Living with Adult Children: Parents & Grown Kids Speak Out
Do you find yourself living with adult children at a time in life when you thought you would be enjoying the peace and quiet of an empty nest? More and more parents of grown children are finding themselves in this situation. It seems that kids are taking even longer to mature these days and of course, this is not helped at all by the current economy which has a staggering 15.9% unemployment rate for young adults.
Financial factors have forced many young adults to return back home, even those with college educations and unfortunately these kids who have worked so hard to get ahead in life and done exactly what their parents told them would help them to succeed, are now out of work and saddled with college loan debt.
Current statistics say that a whopping 60% of young adults age 18-24 live at home with their parents with a higher percentage of this population being male. As adult children age, the numbers go down but continue to be higher for males and are even higher for those who did not attend college.
According to an article posted on ehow.com about living with adult children:
The unemployment rate remains high across the country, but the effect has been greater among young adults than the general population. Couple that with a fierce competition for the available jobs and young adults in their 20s are increasingly faced with no job, or just part-time work.Returning home or staying put has become the best option for many young Americans.
"It is frustrating for us and our son," said Monique Delerme, president of Corporate Design LLC in Connecticut. Her 22-year-old son, Owen, has been looking for work since his return home in December 2010 from serving with the National Guard in Iraq. "It's difficult not only from a financial standpoint, but on an emotional level as well. My son tells me, 'Whatever job opens up, a 30- or 40-year-old gets ahead of me.'
The unemployment rate for July 2011, as reported by the Bureau of Labor Statistics, was 9.1 percent. But as recently as December 2010, the rate for those under 25 was a staggering 15.9 percent, according to the Network on Transitions to Adulthood --- a research consortium that examines the changing nature of young adulthood.
Among those 25 to 35 years old, prospects aren't quite as bleak but still higher than the average. The consortium put their rate at 10.4 percent.
And it's not just the job market but also debt. According to a report from the Project on Student Debt, college seniors who graduated in 2009 owed an average of $24,000 in student loan debt, up 6 percent from the year before.
So what is the solution? Move back home.
What are the issues for parents who are living with adult children? There are financial issues for parents who may be tapping into their retirement to help their grown children stay current on college debt payments and eating into their paychecks as they support them while they look for jobs. What about the psychological impact of realizing that you may be supporting your kids for another ten years or at least until the economy recovers? Where exactly are those Golden Years that you worked so hard toward?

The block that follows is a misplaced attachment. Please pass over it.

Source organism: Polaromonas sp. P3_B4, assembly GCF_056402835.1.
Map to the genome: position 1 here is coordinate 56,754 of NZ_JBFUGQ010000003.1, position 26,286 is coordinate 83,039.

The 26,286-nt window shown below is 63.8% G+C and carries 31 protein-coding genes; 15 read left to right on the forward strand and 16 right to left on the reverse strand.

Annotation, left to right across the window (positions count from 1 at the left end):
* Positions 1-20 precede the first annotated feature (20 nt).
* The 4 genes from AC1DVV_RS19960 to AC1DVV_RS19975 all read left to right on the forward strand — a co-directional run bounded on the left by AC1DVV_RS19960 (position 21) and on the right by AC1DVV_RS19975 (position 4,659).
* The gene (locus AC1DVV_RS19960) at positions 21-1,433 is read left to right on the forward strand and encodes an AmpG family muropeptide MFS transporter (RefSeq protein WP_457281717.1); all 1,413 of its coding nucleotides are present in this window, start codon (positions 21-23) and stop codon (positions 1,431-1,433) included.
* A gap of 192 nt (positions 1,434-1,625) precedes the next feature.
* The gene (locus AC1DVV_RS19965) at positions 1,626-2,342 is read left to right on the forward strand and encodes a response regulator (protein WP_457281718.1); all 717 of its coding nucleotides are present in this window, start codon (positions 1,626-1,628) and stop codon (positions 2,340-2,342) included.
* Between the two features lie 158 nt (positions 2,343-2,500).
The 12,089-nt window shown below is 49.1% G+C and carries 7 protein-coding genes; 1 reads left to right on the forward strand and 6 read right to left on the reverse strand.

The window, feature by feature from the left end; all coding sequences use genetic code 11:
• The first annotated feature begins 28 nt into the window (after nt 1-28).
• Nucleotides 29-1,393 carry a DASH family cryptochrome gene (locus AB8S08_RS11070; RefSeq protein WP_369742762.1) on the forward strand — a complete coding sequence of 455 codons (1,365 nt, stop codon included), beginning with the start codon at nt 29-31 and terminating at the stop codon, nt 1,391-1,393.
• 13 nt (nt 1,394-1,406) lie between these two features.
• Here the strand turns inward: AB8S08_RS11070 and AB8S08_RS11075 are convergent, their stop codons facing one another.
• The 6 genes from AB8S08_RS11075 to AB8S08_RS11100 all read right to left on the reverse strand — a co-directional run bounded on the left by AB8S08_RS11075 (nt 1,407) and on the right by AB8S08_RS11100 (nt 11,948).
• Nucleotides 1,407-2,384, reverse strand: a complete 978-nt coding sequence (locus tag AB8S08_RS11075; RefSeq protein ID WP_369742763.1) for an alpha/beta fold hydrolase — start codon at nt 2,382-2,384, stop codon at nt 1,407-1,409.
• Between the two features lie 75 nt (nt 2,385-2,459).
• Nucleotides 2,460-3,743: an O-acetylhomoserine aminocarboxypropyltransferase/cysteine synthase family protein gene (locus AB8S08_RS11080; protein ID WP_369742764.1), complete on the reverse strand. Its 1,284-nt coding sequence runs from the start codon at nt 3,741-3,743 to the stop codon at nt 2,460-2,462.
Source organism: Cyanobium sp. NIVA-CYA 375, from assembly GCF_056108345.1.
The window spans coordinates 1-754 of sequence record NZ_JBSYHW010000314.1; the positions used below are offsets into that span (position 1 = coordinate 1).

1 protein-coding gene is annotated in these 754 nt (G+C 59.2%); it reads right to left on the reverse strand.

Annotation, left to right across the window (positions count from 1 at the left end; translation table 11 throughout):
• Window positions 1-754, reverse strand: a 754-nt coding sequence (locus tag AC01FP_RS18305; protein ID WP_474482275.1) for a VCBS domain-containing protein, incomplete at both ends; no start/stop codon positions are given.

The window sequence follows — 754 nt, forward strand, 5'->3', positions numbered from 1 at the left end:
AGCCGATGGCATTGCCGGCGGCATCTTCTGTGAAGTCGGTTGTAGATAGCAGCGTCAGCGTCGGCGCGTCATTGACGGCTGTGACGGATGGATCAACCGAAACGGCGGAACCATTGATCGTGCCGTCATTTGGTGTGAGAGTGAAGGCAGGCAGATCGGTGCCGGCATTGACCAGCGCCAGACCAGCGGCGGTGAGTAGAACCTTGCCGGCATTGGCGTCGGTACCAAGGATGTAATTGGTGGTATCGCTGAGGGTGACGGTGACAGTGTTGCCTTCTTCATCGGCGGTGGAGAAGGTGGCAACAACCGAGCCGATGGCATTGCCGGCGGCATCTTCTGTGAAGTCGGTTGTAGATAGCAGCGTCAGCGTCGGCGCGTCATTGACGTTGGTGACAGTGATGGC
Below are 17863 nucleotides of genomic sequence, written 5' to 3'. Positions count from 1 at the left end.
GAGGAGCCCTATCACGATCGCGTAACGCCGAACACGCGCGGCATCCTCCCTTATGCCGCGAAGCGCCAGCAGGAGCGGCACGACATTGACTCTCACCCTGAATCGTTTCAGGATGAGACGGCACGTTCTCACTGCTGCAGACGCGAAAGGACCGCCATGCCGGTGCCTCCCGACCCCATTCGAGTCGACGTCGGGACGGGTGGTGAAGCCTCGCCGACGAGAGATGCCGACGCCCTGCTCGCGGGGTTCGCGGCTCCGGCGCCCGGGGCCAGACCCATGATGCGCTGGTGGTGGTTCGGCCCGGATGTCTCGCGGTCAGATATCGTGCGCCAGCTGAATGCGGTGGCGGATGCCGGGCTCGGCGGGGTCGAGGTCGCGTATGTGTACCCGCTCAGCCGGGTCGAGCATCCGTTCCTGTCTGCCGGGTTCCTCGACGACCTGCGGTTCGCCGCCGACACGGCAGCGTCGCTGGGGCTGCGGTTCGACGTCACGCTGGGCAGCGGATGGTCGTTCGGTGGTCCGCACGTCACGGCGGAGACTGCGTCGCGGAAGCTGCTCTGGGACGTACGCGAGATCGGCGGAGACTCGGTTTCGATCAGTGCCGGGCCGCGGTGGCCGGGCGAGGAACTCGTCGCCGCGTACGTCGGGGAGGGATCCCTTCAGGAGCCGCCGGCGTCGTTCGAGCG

And what about the kids themselves? Imagine how they feel. Right when they are supposed to be independent, out in the world, finding themselves through their chosen fields and significant relationships, they are stuck at home with mommy and daddy, unable to support themselves because all the jobs that they apply for go to adults who have more experience than them. How does it feel to have worked so hard, followed the path laid out for you—the path that worked for your parents—only to discover that the carrot at the end of the stick was not fat and juicy, but plastic and inedible?
And what are the rules for adult children living at home? Obviously, you don't want to foot the bill for grown kids who don't clean up after themselves, don't contribute by helping out financially and with work around the house or sit on their butts all day long playing video games. Since a good portion of these young adults are likely to be depressed, this is the type of behavior that some parents may be dealing with.
Like you, I don't have all the answers but I do have some ideas about living with adult children and how young people of this generation can get some work and do it without leaving home until they can save enough to move out which could be a great way out of this situation, but before I present those answers, I want to dig into the problem, so we can all understand the issues more fully.
With this mission in mind, I am inviting parents living with children and adult children living at home to share their biggest struggles and feelings about the situation below. Be honest, be open and let's get a conversation going so we can empathize with and understand each other more fully. Let's also talk about the rules for adult children living at home (proposed both by parents and young adults), so we can live together in greater harmony as go through this transition together without causing each other harm.
Please use the form below to post your struggles, comments, tips and suggestions for adult children living home.
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This is meant to be a conversation between parents and grown children about the challenges of living together during a time of economic stress and high unemployment rates for young adults. The only way we can understand the situation more fully is to start a dialogue that brings up all the issues for all parties involved.
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